By Phil Gibbs on August 19, 2014
Whether you are an entrepreneur doing a traditional startup or a corporate executive looking to create your company’s next great product or service, you have to start somewhere. I know—that is profound. But really, it is at the root of most entrepreneurial and corporate innovation failures. We simply never start!
Get Over “The Next Big Thing” Syndrome
First, we have to get over “the next big thing” syndrome that leads to believing we cannot start unless we come up with a really “big” idea. If we can move beyond that, eventually we realize that it doesn’t matter where we start. What is important is where we end up, not where we start.
A startup is about rapid iterations and learning. So we can start almost anywhere if we intensely engage customers from the very beginning and use what we learn to iterate and pivot when necessary, until we achieve that almost magical product-market fit.
Then what is the big deal about where you start? Since we have to start somewhere, we must get comfortable with the fact that we are not geniuses and that the initial idea is almost always wrong. When we get to that point, we are much freer to use our imaginations and just start.
Finding the Product-Market Fit
While it is true that we can get to the desired product-market fit from almost anywhere, some starting points, however, are closer and take less time and resources to get to the end point—it is a matter of efficiency.
So how do you start as close as possible? Traditionally we have thought in terms of solving customer problems and customers are certainly the place to start. While the problem-solution paradigm is helpful, I find it less than inspiring.
Another approach is to ask customers what they want and need. That is getting a little closer, but it is hard to discern wants and needs. And it still does not bring into sharp focus exactly what the product or service should do for the customer.
Observing Customer Behavior
There is another frame through which we can identify where to start that I find much more helpful. It is rooted in customer behavior, which I believe is more helpful in this context than perceptions, attitudes, and aspirations.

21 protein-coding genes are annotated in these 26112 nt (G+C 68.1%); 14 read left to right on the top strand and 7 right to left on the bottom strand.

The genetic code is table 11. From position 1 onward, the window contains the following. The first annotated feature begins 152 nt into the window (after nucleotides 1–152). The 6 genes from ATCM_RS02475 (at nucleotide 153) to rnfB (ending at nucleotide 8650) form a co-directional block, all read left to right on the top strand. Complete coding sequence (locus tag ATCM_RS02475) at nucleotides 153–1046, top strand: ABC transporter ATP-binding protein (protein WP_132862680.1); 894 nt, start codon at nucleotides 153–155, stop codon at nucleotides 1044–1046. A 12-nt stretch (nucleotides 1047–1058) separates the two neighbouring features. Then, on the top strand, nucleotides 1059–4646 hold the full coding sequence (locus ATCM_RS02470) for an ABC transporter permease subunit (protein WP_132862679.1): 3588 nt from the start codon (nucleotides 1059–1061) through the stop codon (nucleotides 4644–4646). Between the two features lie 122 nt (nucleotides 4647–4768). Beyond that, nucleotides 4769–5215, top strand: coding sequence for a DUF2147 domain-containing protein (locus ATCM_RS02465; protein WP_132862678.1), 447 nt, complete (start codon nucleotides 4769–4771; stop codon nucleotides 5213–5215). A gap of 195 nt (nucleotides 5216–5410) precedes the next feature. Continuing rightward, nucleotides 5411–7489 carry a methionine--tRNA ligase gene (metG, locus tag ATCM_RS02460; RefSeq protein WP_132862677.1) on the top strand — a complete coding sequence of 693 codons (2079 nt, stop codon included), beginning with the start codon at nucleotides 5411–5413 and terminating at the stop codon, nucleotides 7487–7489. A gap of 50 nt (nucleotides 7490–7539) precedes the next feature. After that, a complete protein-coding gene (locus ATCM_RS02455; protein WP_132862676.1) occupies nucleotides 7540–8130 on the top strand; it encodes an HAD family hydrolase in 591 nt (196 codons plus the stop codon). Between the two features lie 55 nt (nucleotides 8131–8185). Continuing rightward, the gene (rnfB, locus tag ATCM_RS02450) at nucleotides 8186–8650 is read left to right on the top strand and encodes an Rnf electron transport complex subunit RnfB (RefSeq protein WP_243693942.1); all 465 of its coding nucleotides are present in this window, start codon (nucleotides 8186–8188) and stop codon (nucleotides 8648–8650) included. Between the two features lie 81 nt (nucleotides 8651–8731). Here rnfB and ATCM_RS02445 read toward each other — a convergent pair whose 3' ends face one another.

The approach is really very simple—customers have jobs to do and they look for products and services to “hire” to do those jobs. This concept was laid out by Christensen and others in a 2005 Harvard Business Review article. I believe it provides a more robust, focused approach to identifying the starting point for new products and services.
The methodology basically involves observation and questioning. Our task is to actively observe the “jobs” customers have to do as they work and play. And then we must probe and find out everything we can about the jobs.
Observation is the foundation. This of course is not new—observation is a basic tool of everything from anthropology to the lean methodology. It is part of the reason that corporations often have more difficulty innovating than entrepreneurs—it is difficult to observe customer behavior sitting in the C-suite or boardroom.
If we observe a visitor to a city, we may observe that she has the “job” of getting from point “A” to point “B”. Current options include driving, hailing a cab, or accessing Uber.
If we observe a small business owner, we may observe the “job” of securing a place to work with colleagues and meet with clients. Options include turning his home dining room into an office, finding a table in a crowded coffee shop, signing a five-year office lease, or becoming a member at E|SPACES. Yes, this is a little shameless self promotion.
If we observe a millennial pursuing a new career opportunity, the “job” may be to learn coding. She can enroll in a university, read books and watch instructional videos on her own, or enroll in a free online course.
There are two very important points as we observe and ask questions about the jobs. First, are people actively looking for a product or service to do the job? Not a particular product—people weren’t looking for a light bulb but a way to get the “job” of seeing at night done. If they are actively searching, don’t start celebrating, but you may have found a great starting point.
Second, is there a simpler, more convenient and cheaper way to do the job? If yes, you can celebrate a little because you have identified a potential disruptive innovation.
While the differences among the “problem-solution”, “wants and needs”, and “job to be done” paradigms are subtle and all can be helpful, I believe the “job to be done” framework brings into much clearer focus the desired starting points for both traditional entrepreneurs and innovative corporate executives.
So in the words of serial entrepreneur Steve Blank, “get out of the building.” Ask questions and probe. Observe as you have never observed before. And when you find a job that people are looking to hire a product or service to do, you have your place to start.
Written by Phil Gibbs, Ph.D., Co-Founder and Director, E|SPACES, Inc., and Chief Innovation Officer, The Disruption Lab
Originally published 6/16/14 in TheDisruptionLab.com/blog, Copyright © 2014 Gibbs Solutions Group, LLC
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